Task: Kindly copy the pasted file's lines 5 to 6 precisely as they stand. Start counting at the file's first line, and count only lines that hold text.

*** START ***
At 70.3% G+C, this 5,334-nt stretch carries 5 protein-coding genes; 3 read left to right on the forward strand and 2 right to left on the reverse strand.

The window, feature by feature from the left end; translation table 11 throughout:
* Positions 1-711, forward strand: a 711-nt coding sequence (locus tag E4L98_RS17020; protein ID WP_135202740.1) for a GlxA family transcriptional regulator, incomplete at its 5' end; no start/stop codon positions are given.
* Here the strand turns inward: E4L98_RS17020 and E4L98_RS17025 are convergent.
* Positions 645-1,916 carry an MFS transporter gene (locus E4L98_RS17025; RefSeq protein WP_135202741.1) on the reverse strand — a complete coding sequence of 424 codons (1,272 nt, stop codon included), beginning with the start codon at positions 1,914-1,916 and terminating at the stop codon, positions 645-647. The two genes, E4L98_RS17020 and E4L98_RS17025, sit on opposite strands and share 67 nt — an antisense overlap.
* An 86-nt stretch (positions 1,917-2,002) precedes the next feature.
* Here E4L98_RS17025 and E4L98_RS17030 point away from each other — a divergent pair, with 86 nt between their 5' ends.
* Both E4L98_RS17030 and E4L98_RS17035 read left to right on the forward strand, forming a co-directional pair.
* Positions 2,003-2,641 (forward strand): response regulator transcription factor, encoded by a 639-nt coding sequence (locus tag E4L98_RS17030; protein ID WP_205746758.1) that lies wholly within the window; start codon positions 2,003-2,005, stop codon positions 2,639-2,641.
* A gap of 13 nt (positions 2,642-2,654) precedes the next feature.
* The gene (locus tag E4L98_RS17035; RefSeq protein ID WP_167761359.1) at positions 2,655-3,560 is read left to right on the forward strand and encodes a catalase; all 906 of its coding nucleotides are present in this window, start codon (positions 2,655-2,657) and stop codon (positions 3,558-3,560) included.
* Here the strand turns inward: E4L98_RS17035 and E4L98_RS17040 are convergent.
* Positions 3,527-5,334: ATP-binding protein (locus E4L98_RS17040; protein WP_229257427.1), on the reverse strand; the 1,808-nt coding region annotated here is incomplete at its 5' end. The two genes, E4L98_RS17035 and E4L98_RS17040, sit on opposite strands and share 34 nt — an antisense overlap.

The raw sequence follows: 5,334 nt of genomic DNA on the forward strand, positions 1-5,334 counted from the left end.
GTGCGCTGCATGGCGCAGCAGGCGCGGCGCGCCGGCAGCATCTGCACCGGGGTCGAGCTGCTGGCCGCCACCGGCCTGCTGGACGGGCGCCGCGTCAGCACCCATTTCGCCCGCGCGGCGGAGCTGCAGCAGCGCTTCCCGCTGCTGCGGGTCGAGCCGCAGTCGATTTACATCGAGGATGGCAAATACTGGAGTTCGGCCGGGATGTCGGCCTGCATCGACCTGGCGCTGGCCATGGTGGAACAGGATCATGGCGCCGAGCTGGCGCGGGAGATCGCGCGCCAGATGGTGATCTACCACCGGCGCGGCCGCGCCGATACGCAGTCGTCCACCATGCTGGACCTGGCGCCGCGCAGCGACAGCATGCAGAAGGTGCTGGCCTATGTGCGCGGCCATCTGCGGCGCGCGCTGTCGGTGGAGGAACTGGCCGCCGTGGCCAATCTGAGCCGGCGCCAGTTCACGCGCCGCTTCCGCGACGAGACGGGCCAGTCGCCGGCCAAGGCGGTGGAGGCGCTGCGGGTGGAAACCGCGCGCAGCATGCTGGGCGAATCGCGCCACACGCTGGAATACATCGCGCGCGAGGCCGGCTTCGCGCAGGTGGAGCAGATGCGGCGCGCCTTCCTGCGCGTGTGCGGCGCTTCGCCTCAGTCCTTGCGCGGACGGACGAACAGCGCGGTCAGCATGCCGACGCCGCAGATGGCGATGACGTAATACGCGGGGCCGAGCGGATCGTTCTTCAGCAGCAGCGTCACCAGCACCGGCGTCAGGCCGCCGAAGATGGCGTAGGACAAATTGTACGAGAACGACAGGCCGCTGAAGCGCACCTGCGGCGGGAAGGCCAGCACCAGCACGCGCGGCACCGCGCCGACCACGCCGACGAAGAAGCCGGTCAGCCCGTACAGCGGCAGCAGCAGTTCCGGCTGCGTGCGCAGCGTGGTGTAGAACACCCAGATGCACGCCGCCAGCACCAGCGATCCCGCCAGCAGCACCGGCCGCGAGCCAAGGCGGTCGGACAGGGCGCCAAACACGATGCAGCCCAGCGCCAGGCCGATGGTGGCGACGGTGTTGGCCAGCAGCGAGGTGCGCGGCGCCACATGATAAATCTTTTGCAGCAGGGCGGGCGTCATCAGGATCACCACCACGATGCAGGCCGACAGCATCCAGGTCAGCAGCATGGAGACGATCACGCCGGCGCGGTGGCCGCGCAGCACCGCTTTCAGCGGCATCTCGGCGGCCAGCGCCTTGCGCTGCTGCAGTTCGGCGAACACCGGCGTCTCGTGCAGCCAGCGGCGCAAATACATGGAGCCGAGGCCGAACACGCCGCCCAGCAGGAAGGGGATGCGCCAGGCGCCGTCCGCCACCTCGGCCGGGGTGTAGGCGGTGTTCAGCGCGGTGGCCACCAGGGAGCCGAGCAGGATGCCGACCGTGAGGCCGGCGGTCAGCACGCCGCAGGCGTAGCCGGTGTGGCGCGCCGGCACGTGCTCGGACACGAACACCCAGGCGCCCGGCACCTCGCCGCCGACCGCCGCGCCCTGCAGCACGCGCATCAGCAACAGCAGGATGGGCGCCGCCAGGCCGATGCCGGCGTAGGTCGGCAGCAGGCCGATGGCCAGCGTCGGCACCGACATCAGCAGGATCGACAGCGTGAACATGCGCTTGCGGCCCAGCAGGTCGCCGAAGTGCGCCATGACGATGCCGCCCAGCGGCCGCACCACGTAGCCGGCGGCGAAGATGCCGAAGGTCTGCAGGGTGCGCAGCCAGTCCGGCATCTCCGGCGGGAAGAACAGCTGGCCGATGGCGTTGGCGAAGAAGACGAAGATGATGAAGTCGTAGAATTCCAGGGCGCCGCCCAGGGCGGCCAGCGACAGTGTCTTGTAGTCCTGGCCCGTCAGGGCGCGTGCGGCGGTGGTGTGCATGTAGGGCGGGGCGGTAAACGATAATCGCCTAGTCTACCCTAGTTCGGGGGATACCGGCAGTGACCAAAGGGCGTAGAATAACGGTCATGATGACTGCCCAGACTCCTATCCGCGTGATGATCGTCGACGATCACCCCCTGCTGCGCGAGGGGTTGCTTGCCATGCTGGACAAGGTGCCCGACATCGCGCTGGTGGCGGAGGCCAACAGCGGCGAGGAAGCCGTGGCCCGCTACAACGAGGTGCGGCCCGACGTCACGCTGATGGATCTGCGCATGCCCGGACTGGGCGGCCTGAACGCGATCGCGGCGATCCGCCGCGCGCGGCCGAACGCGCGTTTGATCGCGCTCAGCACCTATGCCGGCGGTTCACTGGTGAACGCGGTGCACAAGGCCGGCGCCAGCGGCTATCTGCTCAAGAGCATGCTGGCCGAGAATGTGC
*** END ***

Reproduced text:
* Positions 645-1,916 carry an MFS transporter gene (locus E4L98_RS17025; RefSeq protein WP_135202741.1) on the reverse strand — a complete coding sequence of 424 codons (1,272 nt, stop codon included), beginning with the start codon at positions 1,914-1,916 and terminating at the stop codon, positions 645-647. The two genes, E4L98_RS17020 and E4L98_RS17025, sit on opposite strands and share 67 nt — an antisense overlap.
* An 86-nt stretch (positions 1,917-2,002) precedes the next feature.